July 26, 2013:
I pack up the KUREmobile for the umteeumpth time and travel to the Twin Cities area – Milwaukie and St. Paul – for a meeting in Crystal, Minnesota at the North Hennepin Kiwanis Club. The club meets in a retirement home called “The Heathers” and President, Stacy Ondov is a one woman show, greeting everyone, organizing the tables, getting the food [maybe even cooking the food], setting up the table for me to run my power point, running the meeting, and then making sure that Abe Lincoln has the room in sufficient time to discuss the civil war battle at Gettysburg. I do not know how she did it, but at the same time she addressed about 12 problems that arose at the Heathers Retirement home as the home’s activities director. The meeting is very interesting and informative and we receive a good response, including numerous members who stay after the meeting to discuss KURE2013 project issues. While I think that Stacy certainly should be exhausted after what she has done, I know that I am, yet I have about 230 miles to ride to Ames, Iowa for the next event, and it’s almost 4 p.m. Stacy takes one look at me, at this point, and offers me a room in the facility to stay the night – how observant of her and it is very much appreciated. I have been invited to an informal gathering in Ames, Iowa, but both my somewhat tired state and the late conclusion of the Crystal meeting tell me that trying to get to Ames would not be a good “play”, so I contact Marion Kresse in Ames and advise him that I will be staying the night at Crystal, and coming to Ames in the morning.
The only other issue that my stay in Crystal creates is that, since the Ames meeting is at 7:30 a.m. in Iowa, and Ames is some 230 miles from Crystal, I would have to leave rather early – an early morning ride has not been part of my trip thus far, so I somewhat look forward this scenario, but, before I retire for the night in what is nothing less than an incredible “room” at the Heathers – a full apartment style room with kitchen, living room, and sleeping quarters – Stacy calls and invites me to dinner with Wayne – a guest at the Heathers. I accept and join Wayne at the dinner hall – Wayne is probably in his 80s, although we do not discuss that, has some mobility restrictions, but is nothing less than a walking encyclopedia, having been a college book salesman for a publishing company. I and Wayne have a very enjoyable dinner, being served from a menu by a delightful employee of the Heathers – Stacy pops in and out, between accomplishing the over 15 things she is doing at one time. Having heard that the movie for the night at the Heathers is Iron Man – the first one – I invite Wayne to watch it with me, and he accepts. Wayne has never seen the movie before, so I feed him various explanations as the movie unfolds, which I think help in his enjoyment of understanding what the movie was all about. I had a most interesting stay at the Heathers, thanks to Wayne allowing me to join him for some very enjoyable conversation and camaraderie.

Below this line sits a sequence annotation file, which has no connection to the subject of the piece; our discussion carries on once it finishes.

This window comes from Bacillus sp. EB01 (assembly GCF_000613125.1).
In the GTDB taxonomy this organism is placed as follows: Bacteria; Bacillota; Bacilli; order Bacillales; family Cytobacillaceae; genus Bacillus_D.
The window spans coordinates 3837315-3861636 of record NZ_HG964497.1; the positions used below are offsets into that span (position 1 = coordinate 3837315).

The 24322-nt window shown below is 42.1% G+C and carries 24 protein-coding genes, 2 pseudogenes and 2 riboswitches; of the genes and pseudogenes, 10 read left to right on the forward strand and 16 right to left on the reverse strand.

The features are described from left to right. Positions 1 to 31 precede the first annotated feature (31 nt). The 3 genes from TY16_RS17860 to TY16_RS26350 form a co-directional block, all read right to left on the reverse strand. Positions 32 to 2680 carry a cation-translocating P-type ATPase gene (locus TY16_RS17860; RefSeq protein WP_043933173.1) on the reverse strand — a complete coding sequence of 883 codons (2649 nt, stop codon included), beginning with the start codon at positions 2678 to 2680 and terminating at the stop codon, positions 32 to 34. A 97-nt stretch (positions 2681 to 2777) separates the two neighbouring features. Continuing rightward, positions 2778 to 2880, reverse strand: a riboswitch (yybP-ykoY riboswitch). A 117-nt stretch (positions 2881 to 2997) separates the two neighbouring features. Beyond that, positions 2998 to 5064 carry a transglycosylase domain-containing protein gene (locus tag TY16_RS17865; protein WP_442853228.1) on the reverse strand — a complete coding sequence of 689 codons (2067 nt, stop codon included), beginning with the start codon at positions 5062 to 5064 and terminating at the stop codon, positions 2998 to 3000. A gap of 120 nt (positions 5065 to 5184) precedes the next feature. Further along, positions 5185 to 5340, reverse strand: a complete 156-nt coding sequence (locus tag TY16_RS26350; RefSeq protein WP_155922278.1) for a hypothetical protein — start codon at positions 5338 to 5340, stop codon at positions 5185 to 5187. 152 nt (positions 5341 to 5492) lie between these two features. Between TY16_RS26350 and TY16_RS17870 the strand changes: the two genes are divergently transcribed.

July 27, 2013:
I arise at about 2:30 a.m., get my things together, shower up, and transport everything to the garage where Stacy has allowed me to park the bike, in from the elements and making it very easy to repack. All of this takes over an hour so I am on my way to Ames at shortly before 4:00 a.m. – a 227 miles ride, which at 75 miles per hour would take 3 hours, without stops. I make one stop and arrive at the Green Hills Retirement Center in Ames at just after 7:30 a.m. – I guess I travelled a bit more than an average of 75 miles per hour. Travelling at that early in morning means I have to travel in the dark – my first time doing this on the GTL – so I get to test out one of the attributes of the KUREmobile – its moving headlights. The GTL has headlights that “follow” the road as you turn – i.e., they turn toward where the bike is going, showing where it will be, rather than shining straight ahead and lighting up an area that doesn’t need to be lit up – this feature is really wonderful – the rider can see where he is going, clear as can be, and it worked wonderfully on this part of my ride. The other factor in the ride I am concerned about – spotting a deer or other animal crossing the road – does not occur, and I am in some areas of Iowa that deer are indicated by the sign. Having been told that motorcyclists were actually killed when they ran into Elk in New Mexico, the existance of such animals traversing the road always concerned me – in Maine it was Moose, but it usually is deer. I am very pleased when the sun is coming up and one can see further down the road. During this entire trip, I have seen only one deer crossing the road, far enough in front of me to not affect my ride.